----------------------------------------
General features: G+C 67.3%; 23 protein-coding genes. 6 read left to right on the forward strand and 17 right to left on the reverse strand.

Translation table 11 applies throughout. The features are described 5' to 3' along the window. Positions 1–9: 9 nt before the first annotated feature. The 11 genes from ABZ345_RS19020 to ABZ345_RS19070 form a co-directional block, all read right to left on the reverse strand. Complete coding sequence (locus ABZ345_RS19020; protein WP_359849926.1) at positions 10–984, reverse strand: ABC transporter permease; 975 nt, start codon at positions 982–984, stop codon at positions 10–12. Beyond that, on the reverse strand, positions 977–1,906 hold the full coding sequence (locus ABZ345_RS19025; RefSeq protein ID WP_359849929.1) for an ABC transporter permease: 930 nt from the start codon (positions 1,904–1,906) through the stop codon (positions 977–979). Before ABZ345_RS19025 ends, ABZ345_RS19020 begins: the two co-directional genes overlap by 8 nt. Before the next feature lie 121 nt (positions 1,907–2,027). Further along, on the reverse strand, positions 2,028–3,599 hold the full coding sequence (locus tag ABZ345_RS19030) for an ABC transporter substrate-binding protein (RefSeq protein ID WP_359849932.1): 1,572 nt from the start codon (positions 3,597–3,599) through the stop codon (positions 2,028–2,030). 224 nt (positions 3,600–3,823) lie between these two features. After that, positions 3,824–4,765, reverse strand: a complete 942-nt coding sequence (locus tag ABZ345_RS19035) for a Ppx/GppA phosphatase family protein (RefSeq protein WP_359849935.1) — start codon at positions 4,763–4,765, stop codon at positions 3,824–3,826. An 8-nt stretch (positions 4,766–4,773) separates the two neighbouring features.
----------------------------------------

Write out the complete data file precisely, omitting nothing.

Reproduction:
General features: G+C 67.3%; 23 protein-coding genes. 6 read left to right on the forward strand and 17 right to left on the reverse strand.

Translation table 11 applies throughout. The features are described 5' to 3' along the window. Positions 1–9: 9 nt before the first annotated feature. The 11 genes from ABZ345_RS19020 to ABZ345_RS19070 form a co-directional block, all read right to left on the reverse strand. Complete coding sequence (locus ABZ345_RS19020; protein WP_359849926.1) at positions 10–984, reverse strand: ABC transporter permease; 975 nt, start codon at positions 982–984, stop codon at positions 10–12. Beyond that, on the reverse strand, positions 977–1,906 hold the full coding sequence (locus ABZ345_RS19025; RefSeq protein ID WP_359849929.1) for an ABC transporter permease: 930 nt from the start codon (positions 1,904–1,906) through the stop codon (positions 977–979). Before ABZ345_RS19025 ends, ABZ345_RS19020 begins: the two co-directional genes overlap by 8 nt. Before the next feature lie 121 nt (positions 1,907–2,027). Further along, on the reverse strand, positions 2,028–3,599 hold the full coding sequence (locus tag ABZ345_RS19030) for an ABC transporter substrate-binding protein (RefSeq protein ID WP_359849932.1): 1,572 nt from the start codon (positions 3,597–3,599) through the stop codon (positions 2,028–2,030). 224 nt (positions 3,600–3,823) lie between these two features. After that, positions 3,824–4,765, reverse strand: a complete 942-nt coding sequence (locus tag ABZ345_RS19035) for a Ppx/GppA phosphatase family protein (RefSeq protein WP_359849935.1) — start codon at positions 4,763–4,765, stop codon at positions 3,824–3,826. An 8-nt stretch (positions 4,766–4,773) separates the two neighbouring features.